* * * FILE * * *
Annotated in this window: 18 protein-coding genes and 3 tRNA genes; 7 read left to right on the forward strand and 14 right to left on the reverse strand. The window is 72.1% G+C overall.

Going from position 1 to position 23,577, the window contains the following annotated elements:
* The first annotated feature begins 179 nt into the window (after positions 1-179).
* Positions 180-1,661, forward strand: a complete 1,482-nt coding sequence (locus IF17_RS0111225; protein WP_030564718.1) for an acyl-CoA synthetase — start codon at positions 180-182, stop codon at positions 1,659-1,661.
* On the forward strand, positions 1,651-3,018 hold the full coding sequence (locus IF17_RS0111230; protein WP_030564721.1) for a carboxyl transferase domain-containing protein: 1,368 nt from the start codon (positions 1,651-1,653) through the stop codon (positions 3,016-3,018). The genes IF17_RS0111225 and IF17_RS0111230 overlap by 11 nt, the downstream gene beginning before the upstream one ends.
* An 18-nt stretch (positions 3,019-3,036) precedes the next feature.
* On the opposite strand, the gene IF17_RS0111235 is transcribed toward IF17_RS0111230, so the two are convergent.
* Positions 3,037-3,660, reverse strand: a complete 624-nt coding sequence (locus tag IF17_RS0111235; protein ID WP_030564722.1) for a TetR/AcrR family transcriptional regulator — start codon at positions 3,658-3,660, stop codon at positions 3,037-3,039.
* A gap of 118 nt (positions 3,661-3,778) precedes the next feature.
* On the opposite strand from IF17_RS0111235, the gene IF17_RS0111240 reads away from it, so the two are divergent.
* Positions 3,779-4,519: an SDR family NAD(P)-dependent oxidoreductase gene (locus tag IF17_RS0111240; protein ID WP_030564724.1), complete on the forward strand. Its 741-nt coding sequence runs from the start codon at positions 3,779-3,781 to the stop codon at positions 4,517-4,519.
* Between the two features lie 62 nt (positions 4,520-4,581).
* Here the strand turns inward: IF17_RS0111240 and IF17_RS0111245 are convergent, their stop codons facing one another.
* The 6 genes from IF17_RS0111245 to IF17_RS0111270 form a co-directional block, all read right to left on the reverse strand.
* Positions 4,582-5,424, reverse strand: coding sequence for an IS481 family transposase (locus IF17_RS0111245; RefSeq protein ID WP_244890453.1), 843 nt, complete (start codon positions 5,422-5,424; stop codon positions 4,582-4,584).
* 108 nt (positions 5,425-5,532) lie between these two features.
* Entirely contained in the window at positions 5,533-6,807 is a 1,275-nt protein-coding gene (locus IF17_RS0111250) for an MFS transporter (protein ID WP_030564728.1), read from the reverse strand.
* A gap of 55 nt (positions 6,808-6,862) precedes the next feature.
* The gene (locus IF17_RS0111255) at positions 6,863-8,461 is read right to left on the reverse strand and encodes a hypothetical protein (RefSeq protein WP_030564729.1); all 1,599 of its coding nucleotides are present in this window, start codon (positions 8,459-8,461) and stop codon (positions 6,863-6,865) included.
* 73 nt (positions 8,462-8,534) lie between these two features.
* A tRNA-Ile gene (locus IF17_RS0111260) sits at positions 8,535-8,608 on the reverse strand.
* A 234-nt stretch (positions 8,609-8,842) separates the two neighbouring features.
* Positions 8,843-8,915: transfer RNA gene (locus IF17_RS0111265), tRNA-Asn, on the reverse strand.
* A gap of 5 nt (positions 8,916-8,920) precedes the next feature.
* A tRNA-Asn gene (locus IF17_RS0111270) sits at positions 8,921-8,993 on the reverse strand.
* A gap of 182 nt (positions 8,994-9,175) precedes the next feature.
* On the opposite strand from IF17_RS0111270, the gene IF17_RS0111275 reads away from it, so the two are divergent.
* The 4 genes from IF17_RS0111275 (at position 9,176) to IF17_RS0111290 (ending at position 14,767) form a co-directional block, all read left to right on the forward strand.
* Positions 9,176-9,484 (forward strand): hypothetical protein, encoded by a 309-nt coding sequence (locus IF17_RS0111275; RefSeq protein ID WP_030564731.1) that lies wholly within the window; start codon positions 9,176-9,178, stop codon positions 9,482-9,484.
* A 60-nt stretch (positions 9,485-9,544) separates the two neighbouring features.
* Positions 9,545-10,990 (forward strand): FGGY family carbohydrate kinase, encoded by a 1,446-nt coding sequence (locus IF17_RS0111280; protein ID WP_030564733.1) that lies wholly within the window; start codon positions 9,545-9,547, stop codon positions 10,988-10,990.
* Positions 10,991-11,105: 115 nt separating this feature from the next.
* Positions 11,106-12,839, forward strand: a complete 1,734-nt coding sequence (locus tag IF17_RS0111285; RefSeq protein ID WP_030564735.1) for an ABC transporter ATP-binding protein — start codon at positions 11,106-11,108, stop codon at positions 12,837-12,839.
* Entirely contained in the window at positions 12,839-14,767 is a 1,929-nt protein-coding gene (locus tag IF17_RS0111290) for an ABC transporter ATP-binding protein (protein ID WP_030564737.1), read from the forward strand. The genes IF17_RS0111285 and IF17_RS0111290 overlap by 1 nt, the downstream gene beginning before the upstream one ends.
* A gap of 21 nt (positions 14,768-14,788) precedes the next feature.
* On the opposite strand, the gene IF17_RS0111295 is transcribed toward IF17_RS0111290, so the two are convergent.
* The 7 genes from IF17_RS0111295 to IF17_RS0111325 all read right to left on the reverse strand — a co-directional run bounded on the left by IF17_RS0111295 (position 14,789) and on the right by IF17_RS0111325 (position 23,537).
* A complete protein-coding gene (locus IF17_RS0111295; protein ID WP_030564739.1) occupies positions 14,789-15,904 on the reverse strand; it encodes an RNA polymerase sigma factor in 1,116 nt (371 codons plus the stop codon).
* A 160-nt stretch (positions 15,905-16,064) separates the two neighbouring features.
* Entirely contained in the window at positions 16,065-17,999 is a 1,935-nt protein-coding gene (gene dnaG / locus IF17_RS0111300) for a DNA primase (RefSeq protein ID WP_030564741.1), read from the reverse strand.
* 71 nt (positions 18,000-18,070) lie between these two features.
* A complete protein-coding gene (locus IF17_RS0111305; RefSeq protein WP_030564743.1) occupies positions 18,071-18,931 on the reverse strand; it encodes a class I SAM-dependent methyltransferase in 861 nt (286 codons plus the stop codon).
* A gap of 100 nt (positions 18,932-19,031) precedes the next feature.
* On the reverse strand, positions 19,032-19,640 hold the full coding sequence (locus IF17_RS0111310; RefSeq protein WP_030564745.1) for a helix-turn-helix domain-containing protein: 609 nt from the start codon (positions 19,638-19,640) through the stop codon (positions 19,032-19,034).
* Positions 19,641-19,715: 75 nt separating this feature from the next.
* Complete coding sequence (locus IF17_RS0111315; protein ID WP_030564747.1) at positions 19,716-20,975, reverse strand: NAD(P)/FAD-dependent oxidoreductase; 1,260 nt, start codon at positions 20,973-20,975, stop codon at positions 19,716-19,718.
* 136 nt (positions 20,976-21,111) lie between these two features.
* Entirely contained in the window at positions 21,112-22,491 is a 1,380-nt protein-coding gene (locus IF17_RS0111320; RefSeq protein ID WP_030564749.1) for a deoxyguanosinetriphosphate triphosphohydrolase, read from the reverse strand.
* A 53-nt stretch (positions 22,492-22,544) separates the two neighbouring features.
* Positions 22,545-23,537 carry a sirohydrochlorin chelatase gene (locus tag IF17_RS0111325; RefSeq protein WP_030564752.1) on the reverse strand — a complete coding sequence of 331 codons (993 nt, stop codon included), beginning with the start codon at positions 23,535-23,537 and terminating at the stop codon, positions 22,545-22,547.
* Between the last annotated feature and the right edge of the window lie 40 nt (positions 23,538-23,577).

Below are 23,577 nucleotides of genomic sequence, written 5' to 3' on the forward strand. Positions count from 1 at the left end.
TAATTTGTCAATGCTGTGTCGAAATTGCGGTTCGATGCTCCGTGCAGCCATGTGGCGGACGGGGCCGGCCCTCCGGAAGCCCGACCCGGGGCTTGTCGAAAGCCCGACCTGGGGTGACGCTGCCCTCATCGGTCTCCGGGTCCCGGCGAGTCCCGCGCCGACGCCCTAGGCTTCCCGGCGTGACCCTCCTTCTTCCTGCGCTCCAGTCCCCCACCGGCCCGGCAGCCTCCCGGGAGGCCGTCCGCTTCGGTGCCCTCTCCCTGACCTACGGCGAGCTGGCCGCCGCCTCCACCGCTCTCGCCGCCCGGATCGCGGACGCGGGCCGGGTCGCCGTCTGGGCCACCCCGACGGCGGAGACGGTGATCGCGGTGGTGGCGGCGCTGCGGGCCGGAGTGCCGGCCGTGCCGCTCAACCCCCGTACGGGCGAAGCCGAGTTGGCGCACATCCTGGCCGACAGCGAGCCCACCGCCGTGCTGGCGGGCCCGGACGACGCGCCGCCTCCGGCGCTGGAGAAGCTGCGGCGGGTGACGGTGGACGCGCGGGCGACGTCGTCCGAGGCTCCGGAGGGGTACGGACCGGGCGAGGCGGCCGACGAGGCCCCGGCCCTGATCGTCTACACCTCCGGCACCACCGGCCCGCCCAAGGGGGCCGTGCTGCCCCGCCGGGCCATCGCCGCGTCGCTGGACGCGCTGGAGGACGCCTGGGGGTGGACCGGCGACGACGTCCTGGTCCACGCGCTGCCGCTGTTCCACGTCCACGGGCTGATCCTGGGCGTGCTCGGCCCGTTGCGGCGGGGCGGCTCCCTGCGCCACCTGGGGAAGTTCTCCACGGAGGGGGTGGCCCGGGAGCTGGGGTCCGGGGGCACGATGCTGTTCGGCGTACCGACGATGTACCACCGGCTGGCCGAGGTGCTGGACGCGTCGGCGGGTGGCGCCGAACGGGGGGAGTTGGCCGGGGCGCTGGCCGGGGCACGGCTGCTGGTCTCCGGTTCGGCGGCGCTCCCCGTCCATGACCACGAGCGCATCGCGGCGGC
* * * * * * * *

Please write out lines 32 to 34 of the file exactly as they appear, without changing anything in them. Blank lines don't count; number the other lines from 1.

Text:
* Positions 10,991-11,105: 115 nt separating this feature from the next.
* Positions 11,106-12,839, forward strand: a complete 1,734-nt coding sequence (locus tag IF17_RS0111285; RefSeq protein ID WP_030564735.1) for an ABC transporter ATP-binding protein — start codon at positions 11,106-11,108, stop codon at positions 12,837-12,839.
* Entirely contained in the window at positions 12,839-14,767 is a 1,929-nt protein-coding gene (locus tag IF17_RS0111290) for an ABC transporter ATP-binding protein (protein ID WP_030564737.1), read from the forward strand. The genes IF17_RS0111285 and IF17_RS0111290 overlap by 1 nt, the downstream gene beginning before the upstream one ends.